Everyone in the bar is watching Carmen dance. The Machine! shoots twice into the ceiling, causing a panic. They catch up with the Space Nazis back out in the main corridor, where one tries to wrestle with The Machine! and mostly just ends up awkwardly hugging him, while straddling The Machine!'s crotch mounted gun. The Rhino uses his rapier to duel with the last Space Nazi, gets shot, makes his strength check to remain standing, and then takes him out. They grab the shaker, and run off to the shuttle bay.
Getting into the Space Nazi's rocket, they try to hotwire it, but end up setting it on fire, and so move over to the Federation Shuttle, taking it back down to the Floating Vagabond just ahead of the crowd of Parrot Heads. Spit, the bartender takes out a box of ritz crackers, and pulls out a diamond, the size of one of the crackers. They feel like they deserve more, but Spit's cool way beats theirs, and they back down.
A fun time was had by all, and the next time D&D is off, I'll probably run more Tales from the Floating Vagabond!
Wednesday, September 20, 2017
I was really looking forward to last night's game. We'd wrapped up the previous session with the party having barricaded the hallway between the Asylum and the Reptile House, and the hobgoblins having released the demon they'd summoned. It had just rounded the corner, ready to charge the 50' to their front line and lay into them.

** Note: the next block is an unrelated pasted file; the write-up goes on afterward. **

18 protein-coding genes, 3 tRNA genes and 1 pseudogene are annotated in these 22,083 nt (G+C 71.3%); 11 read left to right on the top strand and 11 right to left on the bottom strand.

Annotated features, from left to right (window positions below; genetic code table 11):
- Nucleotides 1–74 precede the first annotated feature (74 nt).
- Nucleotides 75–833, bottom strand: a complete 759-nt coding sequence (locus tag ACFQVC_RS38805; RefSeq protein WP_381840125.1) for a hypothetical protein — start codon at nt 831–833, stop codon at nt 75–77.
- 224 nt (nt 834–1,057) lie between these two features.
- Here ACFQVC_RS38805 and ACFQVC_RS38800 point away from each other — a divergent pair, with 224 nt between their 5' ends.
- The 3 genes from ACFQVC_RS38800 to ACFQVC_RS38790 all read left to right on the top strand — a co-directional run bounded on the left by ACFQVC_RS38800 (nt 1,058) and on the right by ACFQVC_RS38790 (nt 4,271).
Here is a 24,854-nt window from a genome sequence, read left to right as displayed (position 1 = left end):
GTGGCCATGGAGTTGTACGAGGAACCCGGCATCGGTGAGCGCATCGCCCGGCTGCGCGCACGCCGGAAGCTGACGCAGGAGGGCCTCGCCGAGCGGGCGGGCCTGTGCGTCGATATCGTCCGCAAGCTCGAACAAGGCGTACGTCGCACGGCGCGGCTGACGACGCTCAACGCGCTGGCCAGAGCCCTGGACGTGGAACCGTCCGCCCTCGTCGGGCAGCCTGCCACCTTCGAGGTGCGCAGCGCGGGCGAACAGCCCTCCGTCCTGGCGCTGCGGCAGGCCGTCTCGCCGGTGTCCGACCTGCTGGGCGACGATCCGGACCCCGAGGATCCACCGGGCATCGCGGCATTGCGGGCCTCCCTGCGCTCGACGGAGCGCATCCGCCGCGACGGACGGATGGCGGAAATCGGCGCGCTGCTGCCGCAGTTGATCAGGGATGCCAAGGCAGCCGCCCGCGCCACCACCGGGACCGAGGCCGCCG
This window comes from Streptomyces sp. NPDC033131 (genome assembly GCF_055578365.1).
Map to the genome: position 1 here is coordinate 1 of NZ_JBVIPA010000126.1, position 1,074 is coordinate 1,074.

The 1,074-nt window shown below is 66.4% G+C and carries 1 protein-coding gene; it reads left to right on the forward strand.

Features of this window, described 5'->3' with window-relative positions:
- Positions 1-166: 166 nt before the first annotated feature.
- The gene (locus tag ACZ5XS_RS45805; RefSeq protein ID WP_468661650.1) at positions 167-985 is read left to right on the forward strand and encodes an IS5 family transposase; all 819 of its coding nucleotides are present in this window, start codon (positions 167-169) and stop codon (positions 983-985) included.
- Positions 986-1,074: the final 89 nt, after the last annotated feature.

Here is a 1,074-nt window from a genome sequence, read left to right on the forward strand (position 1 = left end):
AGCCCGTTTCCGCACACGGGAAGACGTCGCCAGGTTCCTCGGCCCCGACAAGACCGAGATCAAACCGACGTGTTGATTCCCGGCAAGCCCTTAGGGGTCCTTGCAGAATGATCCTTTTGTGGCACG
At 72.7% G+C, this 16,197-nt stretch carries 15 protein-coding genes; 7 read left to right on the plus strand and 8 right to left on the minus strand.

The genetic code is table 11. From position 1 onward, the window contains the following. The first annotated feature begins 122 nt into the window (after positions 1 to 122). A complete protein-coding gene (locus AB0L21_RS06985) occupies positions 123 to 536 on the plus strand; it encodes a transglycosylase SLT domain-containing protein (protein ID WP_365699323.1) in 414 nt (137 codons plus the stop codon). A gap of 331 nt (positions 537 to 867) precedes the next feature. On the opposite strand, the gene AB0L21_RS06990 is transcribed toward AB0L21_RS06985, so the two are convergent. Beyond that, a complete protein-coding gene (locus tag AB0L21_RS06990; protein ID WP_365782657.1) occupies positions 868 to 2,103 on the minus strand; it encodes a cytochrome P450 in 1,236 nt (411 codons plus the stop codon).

The demon the party faced in Stonehell was based on the manscorpion monster, one I've been dying to use since I first got the RC, and never found a good place to put one in. Now I have... on steroids! And in spite of the cool stuff I wrote above, I just ran it as a manscorpion with the basic template. Didn't feel it needed any additional powers. The beast hits like a ton of bricks, it's fast, and since it's mostly immune to the stuff the hirelings can throw at it, there are only a few characters who can do much directly. I figured that being a pretty basic, if beefy demon, that it would have the usual resistance to fire damage.
Sadly, a pair of lightning bolts (one failed save, one passed), and a critical hit with a magic arrow were actually enough to take it down before it had the chance to reach melee range. The line of hobgoblin crossbows (12) backed up by a lieutenant and the army priest barely slowed the rest of the party down.
It's kind of rough having a big bad go down so quickly just because of a couple of bad initiative rolls. I really wanted to see him tear into the line. More importantly, so did the hobgoblin commander. I need to sit down again and figure out what his strategy is going to be.
Sunday, September 17, 2017
Saturday, September 16, 2017
There are going to be some spoilers in this review.
The Defenders is definitely a case of the sum being greater than the parts, which is impressive given how good (most) of it's parts are. And yes, I'm talking about Iron Fist. Danny Rand was most definitely the weak link in the lineup, and like many other fans, I was so looking forward to the rest of the group slamming him. And they did. He's a very self important character, and having Luke and Jessica there to take him down a notch was not just in keeping with their characters, but also satisfying as a viewer.
At only 8 episodes, it was very tight and went quickly. Other reviews I've read complained that the first two episodes dragged a bit. I didn't feel it. I thought that things moved along at a good clip, though definitely picking up speed as it went.